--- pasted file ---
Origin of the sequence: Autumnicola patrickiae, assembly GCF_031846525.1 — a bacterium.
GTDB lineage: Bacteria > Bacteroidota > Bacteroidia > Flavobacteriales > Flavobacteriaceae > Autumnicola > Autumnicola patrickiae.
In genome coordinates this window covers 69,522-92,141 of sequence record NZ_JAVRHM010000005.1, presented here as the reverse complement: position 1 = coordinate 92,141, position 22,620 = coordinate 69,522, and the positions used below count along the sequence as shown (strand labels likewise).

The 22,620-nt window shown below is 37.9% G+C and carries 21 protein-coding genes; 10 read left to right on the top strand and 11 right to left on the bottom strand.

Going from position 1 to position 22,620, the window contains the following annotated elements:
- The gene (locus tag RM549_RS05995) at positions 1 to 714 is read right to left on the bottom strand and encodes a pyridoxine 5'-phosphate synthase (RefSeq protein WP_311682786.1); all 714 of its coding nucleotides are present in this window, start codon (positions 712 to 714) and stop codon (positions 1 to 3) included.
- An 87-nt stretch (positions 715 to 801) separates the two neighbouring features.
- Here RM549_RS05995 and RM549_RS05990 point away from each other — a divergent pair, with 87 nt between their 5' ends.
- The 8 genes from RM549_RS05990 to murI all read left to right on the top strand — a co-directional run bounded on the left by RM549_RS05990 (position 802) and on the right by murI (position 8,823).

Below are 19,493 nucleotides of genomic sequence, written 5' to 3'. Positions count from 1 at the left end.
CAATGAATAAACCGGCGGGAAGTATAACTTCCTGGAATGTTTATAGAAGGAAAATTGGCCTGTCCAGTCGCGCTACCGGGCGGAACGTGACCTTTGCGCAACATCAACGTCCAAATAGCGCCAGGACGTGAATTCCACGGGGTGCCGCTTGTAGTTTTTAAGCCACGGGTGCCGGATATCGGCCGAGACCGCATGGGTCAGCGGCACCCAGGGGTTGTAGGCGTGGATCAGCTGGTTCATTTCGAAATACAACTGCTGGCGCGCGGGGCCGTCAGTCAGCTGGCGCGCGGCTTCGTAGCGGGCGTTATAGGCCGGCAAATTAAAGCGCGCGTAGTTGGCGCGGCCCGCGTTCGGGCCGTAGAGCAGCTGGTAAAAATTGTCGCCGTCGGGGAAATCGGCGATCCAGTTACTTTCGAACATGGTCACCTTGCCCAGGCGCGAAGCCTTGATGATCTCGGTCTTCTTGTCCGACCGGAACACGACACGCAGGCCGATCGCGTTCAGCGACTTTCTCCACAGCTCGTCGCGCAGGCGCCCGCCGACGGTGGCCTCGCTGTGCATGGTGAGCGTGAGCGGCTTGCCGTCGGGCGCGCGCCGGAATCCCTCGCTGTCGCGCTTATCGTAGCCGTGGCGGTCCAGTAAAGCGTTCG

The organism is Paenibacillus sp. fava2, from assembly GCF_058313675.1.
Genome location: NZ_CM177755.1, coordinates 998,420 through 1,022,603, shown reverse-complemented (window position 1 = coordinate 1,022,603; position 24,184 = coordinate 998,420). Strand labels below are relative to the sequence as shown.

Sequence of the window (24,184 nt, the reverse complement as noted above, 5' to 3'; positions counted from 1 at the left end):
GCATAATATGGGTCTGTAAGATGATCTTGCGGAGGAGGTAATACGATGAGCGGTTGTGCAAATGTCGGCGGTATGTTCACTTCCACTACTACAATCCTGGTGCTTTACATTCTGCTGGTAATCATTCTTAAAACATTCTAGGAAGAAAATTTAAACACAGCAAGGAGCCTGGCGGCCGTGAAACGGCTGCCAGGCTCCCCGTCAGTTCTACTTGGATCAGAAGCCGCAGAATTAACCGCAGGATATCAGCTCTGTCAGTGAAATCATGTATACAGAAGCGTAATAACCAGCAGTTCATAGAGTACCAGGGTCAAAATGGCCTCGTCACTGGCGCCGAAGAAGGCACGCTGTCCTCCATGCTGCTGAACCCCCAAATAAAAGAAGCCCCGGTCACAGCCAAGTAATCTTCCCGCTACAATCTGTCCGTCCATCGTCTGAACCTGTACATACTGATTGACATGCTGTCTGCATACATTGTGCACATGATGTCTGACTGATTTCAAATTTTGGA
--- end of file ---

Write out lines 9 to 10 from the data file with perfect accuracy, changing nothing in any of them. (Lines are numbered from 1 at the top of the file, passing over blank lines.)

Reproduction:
- The 8 genes from RM549_RS05990 to murI all read left to right on the top strand — a co-directional run bounded on the left by RM549_RS05990 (position 802) and on the right by murI (position 8,823).

Below are 19,493 nucleotides of genomic sequence, written 5' to 3'. Positions count from 1 at the left end.